“It cannot stop there," she said. "The education system must be rapidly reformed to put the climate crisis at the forefront of every curriculum. 

“The climate crisis isn’t a singular separate issue, it is something which will affect everything and everyone, worsening issues like misogyny, racism, classism and poverty. If we bring the next generation up with an awareness of the climate crisis issues affecting our planet, the people leading our country in the future will have the tools to put the climate at the forefront of policies. School is an incredible vehicle for change and we must use it.”

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‘This War Shows It’s Very Fragile to Rely On Force’: Meet Ukraine’s Human Rights Activists

Published by Anonymous (not verified) on Wed, 27/04/2022 - 6:00pm in

Sian Norris speaks to three campaigners fighting for a fairer, more equal Ukraine when the war ends

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Since Russia’s invasion of Ukraine, people around the world have become spectators to the horrors of alleged war crimes and human rights abuses – including mass rapes and massacres in the city of Bucha.

As we watch events unfold, Ukraine’s human rights activists have been actively responding to the devastation in their country – painstakingly collecting evidence of the crimes in order to one day hold Russian forces accountable. 

Byline Times spoke to human rights activists in Ukraine to find out what kind of future they hope to build for their country when the war ends, and how out of the ashes of conflict, a fairer and more democratic society can flourish. 

The LGBTIQ Activist

Since the first small and threatened Kyiv Pride March in 2012, the movement for LGBTIQ equality in Ukraine has grown and grown, explains Edward Reese. The activist fled Ukraine when war broke out.

“Last year, we had Pride marches in Kyiv, as well as in Odessa and even in the Donetsk and Luhansk regions,” Reese said. “We try to involve the whole country and work with a range of LGBTIQ and feminist groups.”

Before the Russian invasion, the LGBTIQ movement in Ukraine was focused on introducing a hate crime law that would provide better legal protections for the community.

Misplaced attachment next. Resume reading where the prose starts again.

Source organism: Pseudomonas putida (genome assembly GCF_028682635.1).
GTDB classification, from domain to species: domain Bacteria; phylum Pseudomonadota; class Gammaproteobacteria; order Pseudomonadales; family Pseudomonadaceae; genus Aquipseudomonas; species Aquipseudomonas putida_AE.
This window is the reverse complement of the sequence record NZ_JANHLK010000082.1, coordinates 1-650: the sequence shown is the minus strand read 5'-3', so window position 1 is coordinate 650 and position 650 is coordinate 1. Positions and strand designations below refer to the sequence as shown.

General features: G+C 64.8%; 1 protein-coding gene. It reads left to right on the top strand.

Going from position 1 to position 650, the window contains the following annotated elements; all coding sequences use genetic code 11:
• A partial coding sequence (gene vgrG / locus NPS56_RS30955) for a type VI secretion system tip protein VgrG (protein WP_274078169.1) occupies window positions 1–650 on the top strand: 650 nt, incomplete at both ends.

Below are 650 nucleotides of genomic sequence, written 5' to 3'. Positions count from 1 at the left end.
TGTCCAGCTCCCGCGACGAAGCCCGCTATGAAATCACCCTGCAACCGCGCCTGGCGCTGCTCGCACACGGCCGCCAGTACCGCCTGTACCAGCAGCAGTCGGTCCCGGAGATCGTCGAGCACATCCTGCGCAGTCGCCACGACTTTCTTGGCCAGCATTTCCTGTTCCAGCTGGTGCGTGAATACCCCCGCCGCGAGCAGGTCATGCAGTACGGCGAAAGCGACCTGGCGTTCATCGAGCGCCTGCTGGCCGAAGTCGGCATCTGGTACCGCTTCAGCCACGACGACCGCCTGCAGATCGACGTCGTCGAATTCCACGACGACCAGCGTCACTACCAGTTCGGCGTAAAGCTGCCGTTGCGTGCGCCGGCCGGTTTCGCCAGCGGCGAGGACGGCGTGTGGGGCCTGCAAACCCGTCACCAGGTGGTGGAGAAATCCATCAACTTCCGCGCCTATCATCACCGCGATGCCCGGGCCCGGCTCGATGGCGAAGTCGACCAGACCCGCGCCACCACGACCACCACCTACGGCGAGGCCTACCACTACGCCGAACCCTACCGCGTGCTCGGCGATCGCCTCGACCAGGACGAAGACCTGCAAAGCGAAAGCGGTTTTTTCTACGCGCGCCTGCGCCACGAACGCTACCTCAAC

“There are several transphobic and homophobic groups which are connected to Russia, the church and the far-right,” he said. “And, from time to time, particularly around elections, they become quite active. I hope we can start work on this law again after the victory.”

The war has caused specific issues for the LGBTIQ community in Ukraine. Trans women who do not have legal recognition of their gender have struggled to leave a country where all young men are facing conscription. Reese is also concerned about the welfare of LGBTIQ people who may face discrimination and prejudice at home, but are now obliged to live with their families.

“Pride organises activities to support them,” he said. “We offer psychological support to those forced to stay in difficult situations who are separated from the ones they love.”

Some LGBTIQ people have experienced violence since the war began.

“A lesbian activist named Olena Shevchenko was attacked when she was offering humanitarian aid,” he told Byline Times. “It was celebrated on far-right social media channels. But people who were not connected to the far-right did not support it as they saw her as helping those in need. They see that doing an attack like that before the war was crazy. Doing it during a war is even crazier.”

Reese believes that there is hope for the future of the community, however, not least because homophobia and transphobia are now so closely associated with Russia and Vladimir Putin’s regime. 

“I know a lot of the hate will be gone because it’s Russian, it’s Russian Nazi politics, and people will turn their backs on it,” he said. “LGBTIQ people are soldiers, we are fighting for our country and when the victory comes we will march together on Pride again.”

The Workers Rights Activist

Vitaly Dudin is a left-wing trade unionist activist who leads the Sotsialny Rukh – a socialist movement advocating for workers’ rights.